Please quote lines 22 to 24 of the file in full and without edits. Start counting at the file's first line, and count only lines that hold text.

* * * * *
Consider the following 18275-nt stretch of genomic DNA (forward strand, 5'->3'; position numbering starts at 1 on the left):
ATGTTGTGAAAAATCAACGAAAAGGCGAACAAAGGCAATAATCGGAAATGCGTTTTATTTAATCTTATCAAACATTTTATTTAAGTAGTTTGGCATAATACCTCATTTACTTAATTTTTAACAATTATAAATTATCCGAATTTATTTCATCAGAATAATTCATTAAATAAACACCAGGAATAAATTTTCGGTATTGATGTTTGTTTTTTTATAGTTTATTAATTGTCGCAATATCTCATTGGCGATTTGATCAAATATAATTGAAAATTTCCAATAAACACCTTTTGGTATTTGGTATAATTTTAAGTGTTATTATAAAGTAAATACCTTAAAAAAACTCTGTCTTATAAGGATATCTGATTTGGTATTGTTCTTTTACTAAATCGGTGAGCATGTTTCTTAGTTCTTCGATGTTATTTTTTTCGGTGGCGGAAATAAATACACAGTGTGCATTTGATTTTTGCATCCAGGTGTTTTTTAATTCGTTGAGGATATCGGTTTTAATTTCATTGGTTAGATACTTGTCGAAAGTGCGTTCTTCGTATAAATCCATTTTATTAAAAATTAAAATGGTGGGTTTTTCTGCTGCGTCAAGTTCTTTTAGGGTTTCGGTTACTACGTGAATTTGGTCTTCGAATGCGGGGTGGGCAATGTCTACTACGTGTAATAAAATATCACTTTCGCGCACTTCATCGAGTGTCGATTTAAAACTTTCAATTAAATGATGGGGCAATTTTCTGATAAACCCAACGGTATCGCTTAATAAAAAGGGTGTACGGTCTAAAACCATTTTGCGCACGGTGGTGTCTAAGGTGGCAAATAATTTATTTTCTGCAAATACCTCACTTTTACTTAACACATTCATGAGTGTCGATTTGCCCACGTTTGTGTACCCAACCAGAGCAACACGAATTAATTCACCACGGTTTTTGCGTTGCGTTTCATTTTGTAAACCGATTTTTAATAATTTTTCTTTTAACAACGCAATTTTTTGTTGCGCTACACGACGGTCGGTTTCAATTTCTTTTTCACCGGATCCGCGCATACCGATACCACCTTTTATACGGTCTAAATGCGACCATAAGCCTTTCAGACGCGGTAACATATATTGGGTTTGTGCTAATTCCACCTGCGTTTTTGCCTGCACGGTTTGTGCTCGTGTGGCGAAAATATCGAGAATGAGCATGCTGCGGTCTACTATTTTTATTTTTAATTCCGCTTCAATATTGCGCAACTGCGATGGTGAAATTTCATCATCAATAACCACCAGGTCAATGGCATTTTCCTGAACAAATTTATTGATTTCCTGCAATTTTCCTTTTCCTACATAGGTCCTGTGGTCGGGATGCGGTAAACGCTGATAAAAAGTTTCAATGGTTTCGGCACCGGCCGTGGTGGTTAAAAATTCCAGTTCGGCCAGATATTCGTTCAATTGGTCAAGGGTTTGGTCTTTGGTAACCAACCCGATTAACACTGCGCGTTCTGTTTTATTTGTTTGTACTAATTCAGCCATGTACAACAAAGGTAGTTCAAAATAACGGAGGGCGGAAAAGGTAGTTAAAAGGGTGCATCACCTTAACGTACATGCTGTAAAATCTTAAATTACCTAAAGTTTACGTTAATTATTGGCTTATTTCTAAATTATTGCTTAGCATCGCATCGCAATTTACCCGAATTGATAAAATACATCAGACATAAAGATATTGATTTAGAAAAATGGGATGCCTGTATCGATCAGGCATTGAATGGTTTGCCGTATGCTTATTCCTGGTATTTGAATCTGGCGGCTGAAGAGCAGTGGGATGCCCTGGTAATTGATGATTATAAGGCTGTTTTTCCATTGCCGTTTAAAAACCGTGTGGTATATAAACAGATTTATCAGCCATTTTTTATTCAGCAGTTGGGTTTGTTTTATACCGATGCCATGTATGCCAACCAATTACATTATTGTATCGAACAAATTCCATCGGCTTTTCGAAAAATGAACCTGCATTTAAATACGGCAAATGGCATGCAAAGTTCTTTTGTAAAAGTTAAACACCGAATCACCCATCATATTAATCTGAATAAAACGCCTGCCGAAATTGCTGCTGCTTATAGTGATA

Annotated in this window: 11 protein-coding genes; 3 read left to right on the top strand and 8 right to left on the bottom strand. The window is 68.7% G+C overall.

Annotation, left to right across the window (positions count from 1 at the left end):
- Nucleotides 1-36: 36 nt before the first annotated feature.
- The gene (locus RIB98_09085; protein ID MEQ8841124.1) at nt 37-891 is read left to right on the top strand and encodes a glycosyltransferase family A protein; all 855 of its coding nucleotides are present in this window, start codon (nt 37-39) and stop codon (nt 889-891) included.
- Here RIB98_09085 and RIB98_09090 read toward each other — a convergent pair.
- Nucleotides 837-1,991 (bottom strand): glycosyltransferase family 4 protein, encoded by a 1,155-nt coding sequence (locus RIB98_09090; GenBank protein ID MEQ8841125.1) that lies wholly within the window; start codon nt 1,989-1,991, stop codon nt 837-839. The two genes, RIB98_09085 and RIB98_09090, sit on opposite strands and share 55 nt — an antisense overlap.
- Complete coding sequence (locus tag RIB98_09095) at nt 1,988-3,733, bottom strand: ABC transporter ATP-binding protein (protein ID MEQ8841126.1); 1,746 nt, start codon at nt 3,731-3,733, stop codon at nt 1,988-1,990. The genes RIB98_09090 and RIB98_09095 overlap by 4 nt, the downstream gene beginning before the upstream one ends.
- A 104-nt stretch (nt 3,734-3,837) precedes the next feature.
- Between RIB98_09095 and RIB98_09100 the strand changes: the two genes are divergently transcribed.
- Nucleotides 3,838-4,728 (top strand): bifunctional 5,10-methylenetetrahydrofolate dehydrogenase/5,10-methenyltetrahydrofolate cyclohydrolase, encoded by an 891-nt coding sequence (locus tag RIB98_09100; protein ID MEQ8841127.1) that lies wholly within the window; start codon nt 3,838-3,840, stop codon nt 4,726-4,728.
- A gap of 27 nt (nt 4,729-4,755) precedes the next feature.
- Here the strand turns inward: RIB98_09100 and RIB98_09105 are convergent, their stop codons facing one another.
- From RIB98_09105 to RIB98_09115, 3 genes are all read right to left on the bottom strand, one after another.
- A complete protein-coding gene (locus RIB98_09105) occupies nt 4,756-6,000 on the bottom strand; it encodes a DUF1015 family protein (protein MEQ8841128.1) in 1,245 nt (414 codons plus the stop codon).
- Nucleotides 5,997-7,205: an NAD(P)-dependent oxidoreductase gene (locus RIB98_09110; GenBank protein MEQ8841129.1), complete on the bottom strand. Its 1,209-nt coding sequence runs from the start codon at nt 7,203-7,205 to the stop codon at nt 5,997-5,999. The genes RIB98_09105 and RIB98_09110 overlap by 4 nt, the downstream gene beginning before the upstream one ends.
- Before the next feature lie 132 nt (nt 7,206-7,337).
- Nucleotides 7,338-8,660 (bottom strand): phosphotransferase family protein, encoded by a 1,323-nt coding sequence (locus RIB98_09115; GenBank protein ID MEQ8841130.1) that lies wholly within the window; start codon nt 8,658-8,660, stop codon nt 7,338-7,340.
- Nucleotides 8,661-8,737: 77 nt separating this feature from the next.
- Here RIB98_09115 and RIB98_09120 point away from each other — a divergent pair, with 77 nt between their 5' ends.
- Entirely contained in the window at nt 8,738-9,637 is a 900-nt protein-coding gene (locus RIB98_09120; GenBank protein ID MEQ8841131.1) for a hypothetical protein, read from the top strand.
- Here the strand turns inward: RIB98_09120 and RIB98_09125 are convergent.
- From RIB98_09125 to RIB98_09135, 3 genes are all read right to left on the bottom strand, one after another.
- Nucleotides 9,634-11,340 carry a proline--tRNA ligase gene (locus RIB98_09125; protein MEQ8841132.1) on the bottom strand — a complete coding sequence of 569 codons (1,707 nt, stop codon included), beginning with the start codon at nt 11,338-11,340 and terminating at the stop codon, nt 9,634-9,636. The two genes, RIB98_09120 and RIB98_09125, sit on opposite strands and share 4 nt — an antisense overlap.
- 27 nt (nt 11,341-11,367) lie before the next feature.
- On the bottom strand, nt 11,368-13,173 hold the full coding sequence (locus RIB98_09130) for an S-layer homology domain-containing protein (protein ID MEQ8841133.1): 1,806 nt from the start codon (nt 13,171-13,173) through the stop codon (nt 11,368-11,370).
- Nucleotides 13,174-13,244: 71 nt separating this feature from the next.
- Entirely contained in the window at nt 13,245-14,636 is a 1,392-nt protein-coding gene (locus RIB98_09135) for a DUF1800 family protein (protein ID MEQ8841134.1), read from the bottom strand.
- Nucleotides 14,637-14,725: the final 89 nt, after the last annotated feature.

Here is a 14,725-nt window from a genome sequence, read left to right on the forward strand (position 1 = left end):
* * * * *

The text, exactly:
- Entirely contained in the window at nt 8,738-9,637 is a 900-nt protein-coding gene (locus RIB98_09120; GenBank protein ID MEQ8841131.1) for a hypothetical protein, read from the top strand.
- Here the strand turns inward: RIB98_09120 and RIB98_09125 are convergent.
- From RIB98_09125 to RIB98_09135, 3 genes are all read right to left on the bottom strand, one after another.